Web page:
How Can We Not Admire
How can we not admire emptiness especially when it’s pregnant with superlative Light? Explosively thrilling in its opening of …
I’ll take the blows upon my chin
I’ll rise, I’ll fight and I will win
I will be happy someday soon
I will leave behind this life of sin.
Smiling as I whistle and loosely croon
Living the beat of my new found tune
Tasting the elixir of the other side
A life with only patience hewn.
Remembering all the times I cried
Ashamed of all the lies I lied
I see a new dawn rising now
The beautiful sun my final bride.
Before my fate I humbly bow
The new fields afore I dutifully plough
Sowing my seeds to reap tomorrow
Word by word I renew my vow.
(by Imran Saithna, photographs by Peter Sanders)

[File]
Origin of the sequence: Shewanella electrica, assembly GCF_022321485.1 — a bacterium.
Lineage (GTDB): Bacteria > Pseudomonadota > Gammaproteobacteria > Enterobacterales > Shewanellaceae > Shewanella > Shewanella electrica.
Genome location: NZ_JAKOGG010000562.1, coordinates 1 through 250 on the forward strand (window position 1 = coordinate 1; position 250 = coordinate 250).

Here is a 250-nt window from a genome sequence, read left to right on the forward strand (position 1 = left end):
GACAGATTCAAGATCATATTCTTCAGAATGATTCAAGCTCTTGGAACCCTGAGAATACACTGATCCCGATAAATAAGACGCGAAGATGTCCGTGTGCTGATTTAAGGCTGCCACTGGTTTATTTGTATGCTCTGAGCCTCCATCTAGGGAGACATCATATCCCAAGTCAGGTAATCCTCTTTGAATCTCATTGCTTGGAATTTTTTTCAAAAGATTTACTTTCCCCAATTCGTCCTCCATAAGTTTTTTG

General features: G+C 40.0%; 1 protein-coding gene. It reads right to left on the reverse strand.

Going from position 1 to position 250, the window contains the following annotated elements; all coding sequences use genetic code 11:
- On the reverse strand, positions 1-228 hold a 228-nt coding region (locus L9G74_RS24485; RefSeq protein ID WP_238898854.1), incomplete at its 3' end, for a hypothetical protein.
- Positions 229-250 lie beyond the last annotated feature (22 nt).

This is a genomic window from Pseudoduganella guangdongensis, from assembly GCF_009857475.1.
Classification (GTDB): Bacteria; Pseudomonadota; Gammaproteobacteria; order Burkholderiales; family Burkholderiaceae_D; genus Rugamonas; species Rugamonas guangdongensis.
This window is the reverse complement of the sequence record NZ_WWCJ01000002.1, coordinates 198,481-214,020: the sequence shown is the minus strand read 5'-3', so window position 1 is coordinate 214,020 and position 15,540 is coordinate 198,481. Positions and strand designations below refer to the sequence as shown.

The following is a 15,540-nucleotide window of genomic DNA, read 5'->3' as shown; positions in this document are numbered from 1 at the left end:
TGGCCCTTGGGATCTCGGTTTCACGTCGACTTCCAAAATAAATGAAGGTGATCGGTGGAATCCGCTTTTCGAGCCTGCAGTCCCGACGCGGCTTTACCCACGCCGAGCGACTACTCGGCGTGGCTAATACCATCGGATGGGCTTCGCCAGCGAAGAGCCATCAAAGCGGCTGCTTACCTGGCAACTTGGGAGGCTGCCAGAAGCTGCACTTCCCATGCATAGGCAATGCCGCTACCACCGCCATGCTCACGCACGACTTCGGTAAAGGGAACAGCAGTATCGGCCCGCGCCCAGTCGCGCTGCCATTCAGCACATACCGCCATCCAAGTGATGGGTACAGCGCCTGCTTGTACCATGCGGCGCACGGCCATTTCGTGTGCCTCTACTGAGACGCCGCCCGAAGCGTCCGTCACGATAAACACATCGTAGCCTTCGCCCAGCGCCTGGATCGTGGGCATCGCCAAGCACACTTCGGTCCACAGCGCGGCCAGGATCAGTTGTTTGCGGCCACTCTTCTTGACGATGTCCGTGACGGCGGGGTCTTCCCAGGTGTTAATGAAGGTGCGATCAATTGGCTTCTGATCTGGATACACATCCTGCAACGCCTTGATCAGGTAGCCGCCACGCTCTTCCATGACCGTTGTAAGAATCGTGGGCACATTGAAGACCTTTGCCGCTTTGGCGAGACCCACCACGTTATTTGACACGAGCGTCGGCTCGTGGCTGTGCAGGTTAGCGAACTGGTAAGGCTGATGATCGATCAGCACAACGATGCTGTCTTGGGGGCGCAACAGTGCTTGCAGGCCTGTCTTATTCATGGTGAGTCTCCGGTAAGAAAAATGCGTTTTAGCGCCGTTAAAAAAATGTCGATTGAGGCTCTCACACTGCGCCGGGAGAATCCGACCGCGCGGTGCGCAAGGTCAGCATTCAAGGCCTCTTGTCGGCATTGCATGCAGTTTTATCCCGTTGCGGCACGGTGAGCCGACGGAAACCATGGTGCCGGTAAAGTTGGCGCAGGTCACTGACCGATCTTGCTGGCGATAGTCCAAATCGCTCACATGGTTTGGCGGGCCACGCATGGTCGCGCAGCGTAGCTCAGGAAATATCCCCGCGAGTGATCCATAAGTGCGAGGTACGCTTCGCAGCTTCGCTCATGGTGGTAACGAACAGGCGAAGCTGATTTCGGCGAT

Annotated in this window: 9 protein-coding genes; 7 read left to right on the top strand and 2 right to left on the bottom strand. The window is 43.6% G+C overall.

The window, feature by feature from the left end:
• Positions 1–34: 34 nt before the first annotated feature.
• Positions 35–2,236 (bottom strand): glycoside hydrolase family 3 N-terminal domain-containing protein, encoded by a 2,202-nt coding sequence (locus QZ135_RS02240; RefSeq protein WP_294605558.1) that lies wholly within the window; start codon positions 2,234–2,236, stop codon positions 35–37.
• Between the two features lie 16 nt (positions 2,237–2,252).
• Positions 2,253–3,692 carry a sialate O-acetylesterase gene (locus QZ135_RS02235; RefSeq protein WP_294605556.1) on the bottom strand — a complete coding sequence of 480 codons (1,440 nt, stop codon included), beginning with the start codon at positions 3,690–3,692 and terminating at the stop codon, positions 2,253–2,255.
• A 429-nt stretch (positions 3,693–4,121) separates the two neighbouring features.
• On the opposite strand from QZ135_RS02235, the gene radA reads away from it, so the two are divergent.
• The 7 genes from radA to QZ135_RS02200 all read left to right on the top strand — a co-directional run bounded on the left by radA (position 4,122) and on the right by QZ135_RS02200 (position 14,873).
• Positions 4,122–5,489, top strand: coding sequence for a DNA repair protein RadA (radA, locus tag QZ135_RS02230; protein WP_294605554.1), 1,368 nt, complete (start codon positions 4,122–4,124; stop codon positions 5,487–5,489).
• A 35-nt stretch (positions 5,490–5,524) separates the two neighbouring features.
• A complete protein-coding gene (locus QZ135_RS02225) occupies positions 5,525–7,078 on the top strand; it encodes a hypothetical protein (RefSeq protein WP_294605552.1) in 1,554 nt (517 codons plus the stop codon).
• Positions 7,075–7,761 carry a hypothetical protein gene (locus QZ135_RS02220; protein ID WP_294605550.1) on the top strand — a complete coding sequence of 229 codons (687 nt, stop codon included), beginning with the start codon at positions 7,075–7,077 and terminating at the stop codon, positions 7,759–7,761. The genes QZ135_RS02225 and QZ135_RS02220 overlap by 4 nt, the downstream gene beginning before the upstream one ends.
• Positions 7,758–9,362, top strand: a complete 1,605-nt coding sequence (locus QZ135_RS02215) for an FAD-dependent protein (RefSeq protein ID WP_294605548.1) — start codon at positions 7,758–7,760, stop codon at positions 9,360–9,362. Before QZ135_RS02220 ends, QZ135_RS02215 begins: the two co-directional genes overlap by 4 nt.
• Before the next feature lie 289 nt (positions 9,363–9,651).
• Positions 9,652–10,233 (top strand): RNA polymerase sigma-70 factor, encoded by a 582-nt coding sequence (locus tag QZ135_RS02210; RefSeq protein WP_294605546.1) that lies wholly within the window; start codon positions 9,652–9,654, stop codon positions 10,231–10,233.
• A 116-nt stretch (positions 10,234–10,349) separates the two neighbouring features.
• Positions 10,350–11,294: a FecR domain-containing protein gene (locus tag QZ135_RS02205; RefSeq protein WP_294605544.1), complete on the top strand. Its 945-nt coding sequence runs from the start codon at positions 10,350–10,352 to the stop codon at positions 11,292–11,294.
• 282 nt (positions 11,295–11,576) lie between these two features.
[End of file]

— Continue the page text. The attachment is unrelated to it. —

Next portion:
I learned this morning of the death of sweet Imran Saithna, whom I knew as a budding poet and whom I last saw reading his Ruba’iyat poems at the London Poetry Sama’ in early December of this year. He’d returned from Hajj, and emailed me, and added his impressions of the Sama’ on his blog, suitably titled Noble Intentions where you may find a poem about that event as well as more of his wonderful poems.
Whenever I hear of the death of a poet I try to read a poem of his or hers in memoriam, so this is that for Imran. Imran was very young and his work was growing, but compassion and sincere earnestness were palpable with him, and I pray he is among the highest with Allah, Who drew him near Him earlier rather than later and with (for us often a puzzling but for Him) a vast and Majestic Love. We come from Allah and to Him we return.